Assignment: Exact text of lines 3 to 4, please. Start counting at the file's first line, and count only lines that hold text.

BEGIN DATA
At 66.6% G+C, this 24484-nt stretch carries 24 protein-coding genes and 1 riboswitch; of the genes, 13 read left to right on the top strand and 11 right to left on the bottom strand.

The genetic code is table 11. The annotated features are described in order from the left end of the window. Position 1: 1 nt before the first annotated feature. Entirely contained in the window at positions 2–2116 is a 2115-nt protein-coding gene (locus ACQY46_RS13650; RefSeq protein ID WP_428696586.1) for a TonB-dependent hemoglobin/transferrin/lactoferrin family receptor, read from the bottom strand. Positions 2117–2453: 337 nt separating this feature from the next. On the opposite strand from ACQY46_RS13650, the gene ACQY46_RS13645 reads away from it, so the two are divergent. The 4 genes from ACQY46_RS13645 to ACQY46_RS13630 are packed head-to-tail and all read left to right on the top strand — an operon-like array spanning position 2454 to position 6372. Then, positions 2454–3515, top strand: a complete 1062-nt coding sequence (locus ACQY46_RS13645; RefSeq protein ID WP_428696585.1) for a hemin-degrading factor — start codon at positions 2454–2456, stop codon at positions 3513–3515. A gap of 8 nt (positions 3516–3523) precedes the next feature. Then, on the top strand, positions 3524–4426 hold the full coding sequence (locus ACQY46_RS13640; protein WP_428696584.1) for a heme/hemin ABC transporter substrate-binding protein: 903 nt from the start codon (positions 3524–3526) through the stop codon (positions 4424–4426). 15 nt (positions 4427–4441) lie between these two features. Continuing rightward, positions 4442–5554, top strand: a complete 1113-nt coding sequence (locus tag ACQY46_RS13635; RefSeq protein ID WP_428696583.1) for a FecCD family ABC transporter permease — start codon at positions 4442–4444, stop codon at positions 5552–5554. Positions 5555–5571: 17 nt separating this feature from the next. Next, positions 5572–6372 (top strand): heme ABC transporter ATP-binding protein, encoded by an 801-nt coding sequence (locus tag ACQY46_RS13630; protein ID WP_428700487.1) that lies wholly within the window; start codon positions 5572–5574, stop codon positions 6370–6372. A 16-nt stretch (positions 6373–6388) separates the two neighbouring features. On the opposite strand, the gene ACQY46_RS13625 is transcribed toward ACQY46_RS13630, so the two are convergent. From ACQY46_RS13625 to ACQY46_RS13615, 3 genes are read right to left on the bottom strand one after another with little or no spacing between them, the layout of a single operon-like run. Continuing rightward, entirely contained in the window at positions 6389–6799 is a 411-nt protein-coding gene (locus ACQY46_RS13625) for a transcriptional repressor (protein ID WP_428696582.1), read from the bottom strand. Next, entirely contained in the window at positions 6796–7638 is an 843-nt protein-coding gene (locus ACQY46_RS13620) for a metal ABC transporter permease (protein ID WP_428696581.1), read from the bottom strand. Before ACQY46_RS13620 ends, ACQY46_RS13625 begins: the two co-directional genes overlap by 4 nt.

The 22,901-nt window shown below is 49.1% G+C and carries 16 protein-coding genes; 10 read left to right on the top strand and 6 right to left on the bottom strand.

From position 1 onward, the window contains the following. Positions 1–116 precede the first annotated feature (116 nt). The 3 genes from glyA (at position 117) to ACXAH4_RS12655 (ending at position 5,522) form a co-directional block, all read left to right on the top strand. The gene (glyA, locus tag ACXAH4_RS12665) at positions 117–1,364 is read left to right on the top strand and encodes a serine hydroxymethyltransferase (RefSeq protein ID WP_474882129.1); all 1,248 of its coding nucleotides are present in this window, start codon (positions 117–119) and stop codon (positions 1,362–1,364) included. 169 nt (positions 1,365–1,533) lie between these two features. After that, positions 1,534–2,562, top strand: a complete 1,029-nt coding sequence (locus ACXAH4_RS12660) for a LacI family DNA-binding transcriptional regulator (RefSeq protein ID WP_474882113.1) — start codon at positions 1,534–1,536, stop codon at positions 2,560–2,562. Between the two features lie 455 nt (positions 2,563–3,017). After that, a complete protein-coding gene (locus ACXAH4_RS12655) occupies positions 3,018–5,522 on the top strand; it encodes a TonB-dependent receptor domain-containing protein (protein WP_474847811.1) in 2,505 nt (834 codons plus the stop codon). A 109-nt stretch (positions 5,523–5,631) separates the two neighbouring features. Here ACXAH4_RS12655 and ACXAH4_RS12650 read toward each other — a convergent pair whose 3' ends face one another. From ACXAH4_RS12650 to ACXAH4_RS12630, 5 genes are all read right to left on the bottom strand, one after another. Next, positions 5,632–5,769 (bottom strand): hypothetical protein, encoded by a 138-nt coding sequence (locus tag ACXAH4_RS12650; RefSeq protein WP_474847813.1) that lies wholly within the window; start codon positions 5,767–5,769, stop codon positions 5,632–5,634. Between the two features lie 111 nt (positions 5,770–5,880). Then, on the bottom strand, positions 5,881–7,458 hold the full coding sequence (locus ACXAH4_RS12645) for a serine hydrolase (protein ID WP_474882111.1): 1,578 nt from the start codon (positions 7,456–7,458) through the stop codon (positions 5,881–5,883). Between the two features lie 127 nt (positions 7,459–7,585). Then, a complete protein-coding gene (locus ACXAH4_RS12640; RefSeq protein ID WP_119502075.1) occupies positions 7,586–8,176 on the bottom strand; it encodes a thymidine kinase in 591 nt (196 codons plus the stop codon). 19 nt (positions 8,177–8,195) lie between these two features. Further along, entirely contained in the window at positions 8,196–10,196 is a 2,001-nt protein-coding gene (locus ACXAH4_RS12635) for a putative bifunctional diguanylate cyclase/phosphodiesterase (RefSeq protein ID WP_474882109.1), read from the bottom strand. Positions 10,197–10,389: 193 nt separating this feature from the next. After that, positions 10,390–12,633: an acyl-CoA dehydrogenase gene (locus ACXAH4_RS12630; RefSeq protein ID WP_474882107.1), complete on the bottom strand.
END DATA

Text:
The 22,901-nt window shown below is 49.1% G+C and carries 16 protein-coding genes; 10 read left to right on the top strand and 6 right to left on the bottom strand.

From position 1 onward, the window contains the following. Positions 1–116 precede the first annotated feature (116 nt). The 3 genes from glyA (at position 117) to ACXAH4_RS12655 (ending at position 5,522) form a co-directional block, all read left to right on the top strand. The gene (glyA, locus tag ACXAH4_RS12665) at positions 117–1,364 is read left to right on the top strand and encodes a serine hydroxymethyltransferase (RefSeq protein ID WP_474882129.1); all 1,248 of its coding nucleotides are present in this window, start codon (positions 117–119) and stop codon (positions 1,362–1,364) included. 169 nt (positions 1,365–1,533) lie between these two features. After that, positions 1,534–2,562, top strand: a complete 1,029-nt coding sequence (locus ACXAH4_RS12660) for a LacI family DNA-binding transcriptional regulator (RefSeq protein ID WP_474882113.1) — start codon at positions 1,534–1,536, stop codon at positions 2,560–2,562. Between the two features lie 455 nt (positions 2,563–3,017). After that, a complete protein-coding gene (locus ACXAH4_RS12655) occupies positions 3,018–5,522 on the top strand; it encodes a TonB-dependent receptor domain-containing protein (protein WP_474847811.1) in 2,505 nt (834 codons plus the stop codon). A 109-nt stretch (positions 5,523–5,631) separates the two neighbouring features. Here ACXAH4_RS12655 and ACXAH4_RS12650 read toward each other — a convergent pair whose 3' ends face one another. From ACXAH4_RS12650 to ACXAH4_RS12630, 5 genes are all read right to left on the bottom strand, one after another. Next, positions 5,632–5,769 (bottom strand): hypothetical protein, encoded by a 138-nt coding sequence (locus tag ACXAH4_RS12650; RefSeq protein WP_474847813.1) that lies wholly within the window; start codon positions 5,767–5,769, stop codon positions 5,632–5,634. Between the two features lie 111 nt (positions 5,770–5,880). Then, on the bottom strand, positions 5,881–7,458 hold the full coding sequence (locus ACXAH4_RS12645) for a serine hydrolase (protein ID WP_474882111.1): 1,578 nt from the start codon (positions 7,456–7,458) through the stop codon (positions 5,881–5,883). Between the two features lie 127 nt (positions 7,459–7,585). Then, a complete protein-coding gene (locus ACXAH4_RS12640; RefSeq protein ID WP_119502075.1) occupies positions 7,586–8,176 on the bottom strand; it encodes a thymidine kinase in 591 nt (196 codons plus the stop codon). 19 nt (positions 8,177–8,195) lie between these two features. Further along, entirely contained in the window at positions 8,196–10,196 is a 2,001-nt protein-coding gene (locus ACXAH4_RS12635) for a putative bifunctional diguanylate cyclase/phosphodiesterase (RefSeq protein ID WP_474882109.1), read from the bottom strand. Positions 10,197–10,389: 193 nt separating this feature from the next. After that, positions 10,390–12,633: an acyl-CoA dehydrogenase gene (locus ACXAH4_RS12630; RefSeq protein ID WP_474882107.1), complete on the bottom strand.